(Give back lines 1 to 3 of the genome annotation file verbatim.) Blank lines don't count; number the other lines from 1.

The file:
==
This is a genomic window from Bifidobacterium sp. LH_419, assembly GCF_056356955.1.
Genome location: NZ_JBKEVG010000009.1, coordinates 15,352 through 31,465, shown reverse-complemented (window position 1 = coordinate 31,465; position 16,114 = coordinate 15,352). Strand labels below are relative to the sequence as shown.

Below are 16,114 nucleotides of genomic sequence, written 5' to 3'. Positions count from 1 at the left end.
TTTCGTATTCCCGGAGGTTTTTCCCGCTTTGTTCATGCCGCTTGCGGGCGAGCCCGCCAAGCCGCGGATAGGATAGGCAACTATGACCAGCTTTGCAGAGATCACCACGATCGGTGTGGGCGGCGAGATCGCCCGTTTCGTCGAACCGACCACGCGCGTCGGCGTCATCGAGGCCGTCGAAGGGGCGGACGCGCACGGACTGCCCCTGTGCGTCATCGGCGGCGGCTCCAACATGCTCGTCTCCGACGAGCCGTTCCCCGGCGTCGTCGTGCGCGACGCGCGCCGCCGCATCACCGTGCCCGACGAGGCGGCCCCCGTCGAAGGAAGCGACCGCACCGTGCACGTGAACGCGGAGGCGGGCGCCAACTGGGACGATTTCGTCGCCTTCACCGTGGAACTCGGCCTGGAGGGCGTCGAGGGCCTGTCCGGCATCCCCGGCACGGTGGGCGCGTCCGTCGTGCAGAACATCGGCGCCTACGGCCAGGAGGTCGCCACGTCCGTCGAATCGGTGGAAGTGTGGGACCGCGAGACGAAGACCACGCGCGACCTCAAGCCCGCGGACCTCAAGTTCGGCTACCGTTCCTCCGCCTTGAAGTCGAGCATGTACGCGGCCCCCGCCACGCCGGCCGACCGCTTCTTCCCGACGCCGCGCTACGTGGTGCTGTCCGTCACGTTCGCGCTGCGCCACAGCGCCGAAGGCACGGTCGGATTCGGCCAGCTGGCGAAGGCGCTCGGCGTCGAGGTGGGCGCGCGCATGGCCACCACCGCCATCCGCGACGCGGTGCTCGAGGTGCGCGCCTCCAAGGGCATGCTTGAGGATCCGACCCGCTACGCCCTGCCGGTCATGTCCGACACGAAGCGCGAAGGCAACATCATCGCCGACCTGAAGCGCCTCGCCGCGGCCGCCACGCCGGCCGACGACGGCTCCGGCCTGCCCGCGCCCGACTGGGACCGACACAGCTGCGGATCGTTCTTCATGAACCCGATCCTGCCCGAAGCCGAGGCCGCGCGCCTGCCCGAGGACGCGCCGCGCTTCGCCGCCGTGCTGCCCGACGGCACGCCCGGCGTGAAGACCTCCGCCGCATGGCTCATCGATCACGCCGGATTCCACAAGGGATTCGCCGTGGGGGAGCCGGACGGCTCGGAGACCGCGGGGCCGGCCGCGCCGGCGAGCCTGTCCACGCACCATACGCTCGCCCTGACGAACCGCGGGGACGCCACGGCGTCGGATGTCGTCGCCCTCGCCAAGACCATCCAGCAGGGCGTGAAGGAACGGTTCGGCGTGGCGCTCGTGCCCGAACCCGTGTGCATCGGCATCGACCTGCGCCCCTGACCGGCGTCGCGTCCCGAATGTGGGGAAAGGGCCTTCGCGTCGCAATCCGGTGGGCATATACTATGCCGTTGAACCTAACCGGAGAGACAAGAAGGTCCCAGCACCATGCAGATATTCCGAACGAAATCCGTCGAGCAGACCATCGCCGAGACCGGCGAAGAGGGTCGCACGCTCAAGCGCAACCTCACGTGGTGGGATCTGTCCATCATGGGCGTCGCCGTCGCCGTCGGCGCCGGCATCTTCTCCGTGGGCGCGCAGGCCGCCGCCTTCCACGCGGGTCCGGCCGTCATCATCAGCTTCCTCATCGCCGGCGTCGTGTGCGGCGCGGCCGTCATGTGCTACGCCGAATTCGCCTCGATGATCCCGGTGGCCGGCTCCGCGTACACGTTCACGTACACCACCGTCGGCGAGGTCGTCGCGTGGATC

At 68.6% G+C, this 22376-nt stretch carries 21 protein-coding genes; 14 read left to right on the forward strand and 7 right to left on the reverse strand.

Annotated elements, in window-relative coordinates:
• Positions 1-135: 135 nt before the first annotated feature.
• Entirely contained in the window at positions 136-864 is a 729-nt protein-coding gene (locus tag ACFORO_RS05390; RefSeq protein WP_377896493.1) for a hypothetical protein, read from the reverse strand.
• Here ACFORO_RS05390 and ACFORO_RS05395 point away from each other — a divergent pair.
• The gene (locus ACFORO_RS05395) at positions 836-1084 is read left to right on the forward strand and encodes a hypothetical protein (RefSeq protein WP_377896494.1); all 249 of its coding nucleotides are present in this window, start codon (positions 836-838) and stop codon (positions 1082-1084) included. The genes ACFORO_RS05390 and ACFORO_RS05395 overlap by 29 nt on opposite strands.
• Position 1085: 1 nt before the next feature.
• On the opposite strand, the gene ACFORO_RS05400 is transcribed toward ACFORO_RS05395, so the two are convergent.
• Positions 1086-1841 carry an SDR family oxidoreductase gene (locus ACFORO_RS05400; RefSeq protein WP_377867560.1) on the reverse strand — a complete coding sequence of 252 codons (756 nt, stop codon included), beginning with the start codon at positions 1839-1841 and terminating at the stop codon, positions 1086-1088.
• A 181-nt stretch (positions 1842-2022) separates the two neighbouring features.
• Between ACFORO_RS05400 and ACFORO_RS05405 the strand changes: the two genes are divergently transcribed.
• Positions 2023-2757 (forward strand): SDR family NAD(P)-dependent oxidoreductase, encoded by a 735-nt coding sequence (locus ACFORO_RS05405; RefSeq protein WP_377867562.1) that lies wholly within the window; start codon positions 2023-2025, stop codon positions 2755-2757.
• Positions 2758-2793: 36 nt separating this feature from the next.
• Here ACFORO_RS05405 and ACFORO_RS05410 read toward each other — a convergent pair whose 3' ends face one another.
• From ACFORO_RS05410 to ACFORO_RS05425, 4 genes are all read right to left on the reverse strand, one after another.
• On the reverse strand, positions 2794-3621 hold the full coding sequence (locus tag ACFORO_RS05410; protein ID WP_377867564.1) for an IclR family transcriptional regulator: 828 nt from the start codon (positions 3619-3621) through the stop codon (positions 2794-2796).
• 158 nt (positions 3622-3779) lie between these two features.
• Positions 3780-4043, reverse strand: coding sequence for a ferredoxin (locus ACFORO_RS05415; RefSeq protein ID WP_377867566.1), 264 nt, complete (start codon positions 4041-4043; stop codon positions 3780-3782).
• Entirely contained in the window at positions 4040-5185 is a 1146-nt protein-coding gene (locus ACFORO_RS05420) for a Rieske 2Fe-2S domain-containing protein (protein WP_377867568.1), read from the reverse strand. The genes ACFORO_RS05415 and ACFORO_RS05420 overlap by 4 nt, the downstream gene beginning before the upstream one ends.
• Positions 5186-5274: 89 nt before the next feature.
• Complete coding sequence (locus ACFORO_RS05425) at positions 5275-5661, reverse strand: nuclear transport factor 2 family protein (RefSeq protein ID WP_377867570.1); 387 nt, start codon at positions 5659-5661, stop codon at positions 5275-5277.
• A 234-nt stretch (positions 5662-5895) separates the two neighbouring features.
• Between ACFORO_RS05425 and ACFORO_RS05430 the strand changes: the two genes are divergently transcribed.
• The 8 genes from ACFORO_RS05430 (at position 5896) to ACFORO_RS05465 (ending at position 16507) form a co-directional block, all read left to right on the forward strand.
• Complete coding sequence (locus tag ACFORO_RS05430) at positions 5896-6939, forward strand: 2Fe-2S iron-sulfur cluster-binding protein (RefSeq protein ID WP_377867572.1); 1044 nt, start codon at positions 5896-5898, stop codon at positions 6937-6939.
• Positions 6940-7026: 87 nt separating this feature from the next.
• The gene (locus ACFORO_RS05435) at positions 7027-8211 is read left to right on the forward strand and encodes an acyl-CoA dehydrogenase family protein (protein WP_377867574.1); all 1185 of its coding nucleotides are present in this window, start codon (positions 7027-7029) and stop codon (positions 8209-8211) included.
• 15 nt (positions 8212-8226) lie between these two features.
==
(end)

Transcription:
This is a genomic window from Bifidobacterium sp. LH_419, assembly GCF_056356955.1.
Genome location: NZ_JBKEVG010000009.1, coordinates 15,352 through 31,465, shown reverse-complemented (window position 1 = coordinate 31,465; position 16,114 = coordinate 15,352). Strand labels below are relative to the sequence as shown.

Below are 16,114 nucleotides of genomic sequence, written 5' to 3'. Positions count from 1 at the left end.